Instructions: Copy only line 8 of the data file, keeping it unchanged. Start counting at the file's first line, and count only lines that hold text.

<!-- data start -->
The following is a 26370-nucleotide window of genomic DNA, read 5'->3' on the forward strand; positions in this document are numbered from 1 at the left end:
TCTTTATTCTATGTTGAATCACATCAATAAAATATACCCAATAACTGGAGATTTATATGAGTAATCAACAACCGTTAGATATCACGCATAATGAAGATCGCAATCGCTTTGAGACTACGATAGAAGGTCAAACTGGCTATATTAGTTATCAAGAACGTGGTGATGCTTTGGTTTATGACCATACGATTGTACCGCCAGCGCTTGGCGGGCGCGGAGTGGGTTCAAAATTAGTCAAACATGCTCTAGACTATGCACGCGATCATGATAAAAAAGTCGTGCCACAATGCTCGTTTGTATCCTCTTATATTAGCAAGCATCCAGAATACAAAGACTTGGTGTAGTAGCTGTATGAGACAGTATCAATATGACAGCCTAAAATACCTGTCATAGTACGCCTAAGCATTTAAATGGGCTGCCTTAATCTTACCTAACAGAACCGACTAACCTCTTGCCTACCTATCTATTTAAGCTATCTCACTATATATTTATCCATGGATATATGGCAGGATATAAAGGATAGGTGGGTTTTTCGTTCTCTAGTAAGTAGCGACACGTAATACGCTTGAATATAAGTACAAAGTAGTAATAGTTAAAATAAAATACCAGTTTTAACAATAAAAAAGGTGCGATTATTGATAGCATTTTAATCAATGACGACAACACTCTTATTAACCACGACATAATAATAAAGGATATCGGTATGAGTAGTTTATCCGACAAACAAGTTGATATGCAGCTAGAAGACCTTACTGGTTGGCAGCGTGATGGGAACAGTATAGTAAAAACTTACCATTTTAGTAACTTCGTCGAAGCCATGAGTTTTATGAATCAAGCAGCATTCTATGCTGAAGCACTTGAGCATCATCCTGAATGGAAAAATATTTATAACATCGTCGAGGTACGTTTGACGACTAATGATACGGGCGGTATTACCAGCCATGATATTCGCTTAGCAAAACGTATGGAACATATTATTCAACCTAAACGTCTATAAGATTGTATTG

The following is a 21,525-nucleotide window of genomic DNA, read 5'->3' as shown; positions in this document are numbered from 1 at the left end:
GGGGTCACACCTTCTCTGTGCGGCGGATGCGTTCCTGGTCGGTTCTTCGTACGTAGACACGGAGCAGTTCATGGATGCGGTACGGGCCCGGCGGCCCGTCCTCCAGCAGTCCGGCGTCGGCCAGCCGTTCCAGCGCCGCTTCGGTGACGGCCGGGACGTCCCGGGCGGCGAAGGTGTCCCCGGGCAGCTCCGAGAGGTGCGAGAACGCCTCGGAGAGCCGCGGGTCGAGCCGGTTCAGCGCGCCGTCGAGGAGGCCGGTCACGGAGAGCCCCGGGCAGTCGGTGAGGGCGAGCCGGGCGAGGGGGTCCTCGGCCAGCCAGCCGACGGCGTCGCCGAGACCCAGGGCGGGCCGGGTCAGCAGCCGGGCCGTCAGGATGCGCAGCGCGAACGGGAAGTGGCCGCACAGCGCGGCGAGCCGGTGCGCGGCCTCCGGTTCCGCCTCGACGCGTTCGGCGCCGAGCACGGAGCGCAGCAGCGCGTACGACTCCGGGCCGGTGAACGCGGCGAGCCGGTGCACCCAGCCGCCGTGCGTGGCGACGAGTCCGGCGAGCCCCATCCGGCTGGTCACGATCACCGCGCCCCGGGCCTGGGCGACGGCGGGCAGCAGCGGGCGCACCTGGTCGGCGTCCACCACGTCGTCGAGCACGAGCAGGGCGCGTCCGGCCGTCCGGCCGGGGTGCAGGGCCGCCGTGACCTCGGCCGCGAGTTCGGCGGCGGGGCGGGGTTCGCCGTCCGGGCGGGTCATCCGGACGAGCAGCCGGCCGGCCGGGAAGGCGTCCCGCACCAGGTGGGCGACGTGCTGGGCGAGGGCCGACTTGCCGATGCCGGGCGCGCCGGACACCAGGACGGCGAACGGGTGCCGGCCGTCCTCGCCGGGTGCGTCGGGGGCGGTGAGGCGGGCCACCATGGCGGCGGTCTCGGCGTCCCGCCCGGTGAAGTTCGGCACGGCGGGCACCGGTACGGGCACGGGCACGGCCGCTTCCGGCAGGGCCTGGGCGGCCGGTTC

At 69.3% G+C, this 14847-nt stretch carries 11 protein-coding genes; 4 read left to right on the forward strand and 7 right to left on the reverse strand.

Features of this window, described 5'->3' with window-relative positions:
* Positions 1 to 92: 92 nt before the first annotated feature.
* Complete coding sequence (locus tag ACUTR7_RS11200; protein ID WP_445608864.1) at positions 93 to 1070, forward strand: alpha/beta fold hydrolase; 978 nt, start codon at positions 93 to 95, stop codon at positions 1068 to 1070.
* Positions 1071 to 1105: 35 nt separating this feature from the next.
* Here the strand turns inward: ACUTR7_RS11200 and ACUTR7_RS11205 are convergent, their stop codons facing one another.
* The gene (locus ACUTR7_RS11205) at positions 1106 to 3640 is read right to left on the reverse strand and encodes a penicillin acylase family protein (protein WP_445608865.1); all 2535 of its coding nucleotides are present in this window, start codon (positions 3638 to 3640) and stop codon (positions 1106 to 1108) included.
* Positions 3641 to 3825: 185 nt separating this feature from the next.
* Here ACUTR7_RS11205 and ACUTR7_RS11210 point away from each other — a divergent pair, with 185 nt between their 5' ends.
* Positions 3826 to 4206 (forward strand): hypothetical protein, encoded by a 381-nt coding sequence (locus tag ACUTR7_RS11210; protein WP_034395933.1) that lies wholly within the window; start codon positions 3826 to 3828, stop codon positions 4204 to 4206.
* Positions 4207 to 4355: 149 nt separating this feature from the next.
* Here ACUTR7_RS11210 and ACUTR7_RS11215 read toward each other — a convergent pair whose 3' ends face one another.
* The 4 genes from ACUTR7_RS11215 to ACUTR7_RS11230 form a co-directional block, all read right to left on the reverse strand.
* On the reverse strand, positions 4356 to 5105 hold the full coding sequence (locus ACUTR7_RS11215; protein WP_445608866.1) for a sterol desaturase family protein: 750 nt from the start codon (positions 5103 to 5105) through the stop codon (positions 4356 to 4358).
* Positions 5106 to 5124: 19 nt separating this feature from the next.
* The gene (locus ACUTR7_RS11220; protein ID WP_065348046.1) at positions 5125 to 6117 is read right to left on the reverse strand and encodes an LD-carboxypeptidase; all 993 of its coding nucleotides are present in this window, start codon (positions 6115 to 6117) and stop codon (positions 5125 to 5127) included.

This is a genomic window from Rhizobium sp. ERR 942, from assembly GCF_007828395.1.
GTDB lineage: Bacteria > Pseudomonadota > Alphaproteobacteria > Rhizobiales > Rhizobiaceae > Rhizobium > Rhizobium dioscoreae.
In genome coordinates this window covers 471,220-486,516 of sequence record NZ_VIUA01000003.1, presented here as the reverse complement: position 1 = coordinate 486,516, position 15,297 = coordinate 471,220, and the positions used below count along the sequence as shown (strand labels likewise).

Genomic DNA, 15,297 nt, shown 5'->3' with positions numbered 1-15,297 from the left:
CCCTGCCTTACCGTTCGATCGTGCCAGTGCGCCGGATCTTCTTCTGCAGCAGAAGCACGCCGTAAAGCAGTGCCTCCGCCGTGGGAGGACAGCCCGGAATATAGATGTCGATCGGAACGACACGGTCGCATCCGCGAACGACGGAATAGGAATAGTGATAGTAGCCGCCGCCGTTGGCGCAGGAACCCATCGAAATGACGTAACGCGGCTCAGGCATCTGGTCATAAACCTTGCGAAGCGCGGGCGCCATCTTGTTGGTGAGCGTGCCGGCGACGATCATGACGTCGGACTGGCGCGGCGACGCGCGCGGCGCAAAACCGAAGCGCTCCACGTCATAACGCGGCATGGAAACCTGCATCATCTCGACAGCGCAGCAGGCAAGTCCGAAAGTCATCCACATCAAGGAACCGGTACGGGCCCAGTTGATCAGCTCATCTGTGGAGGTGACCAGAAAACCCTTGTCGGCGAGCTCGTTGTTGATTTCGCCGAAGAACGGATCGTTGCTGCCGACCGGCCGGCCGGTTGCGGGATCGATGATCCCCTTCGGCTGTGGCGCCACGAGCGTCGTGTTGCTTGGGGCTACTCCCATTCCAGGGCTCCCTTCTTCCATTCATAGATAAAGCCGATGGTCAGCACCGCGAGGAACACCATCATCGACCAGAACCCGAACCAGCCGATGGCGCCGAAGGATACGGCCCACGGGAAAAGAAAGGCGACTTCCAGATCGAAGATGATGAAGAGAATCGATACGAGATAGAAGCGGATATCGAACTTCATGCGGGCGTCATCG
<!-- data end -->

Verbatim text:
* Complete coding sequence (locus tag ACUTR7_RS11200; protein ID WP_445608864.1) at positions 93 to 1070, forward strand: alpha/beta fold hydrolase; 978 nt, start codon at positions 93 to 95, stop codon at positions 1068 to 1070.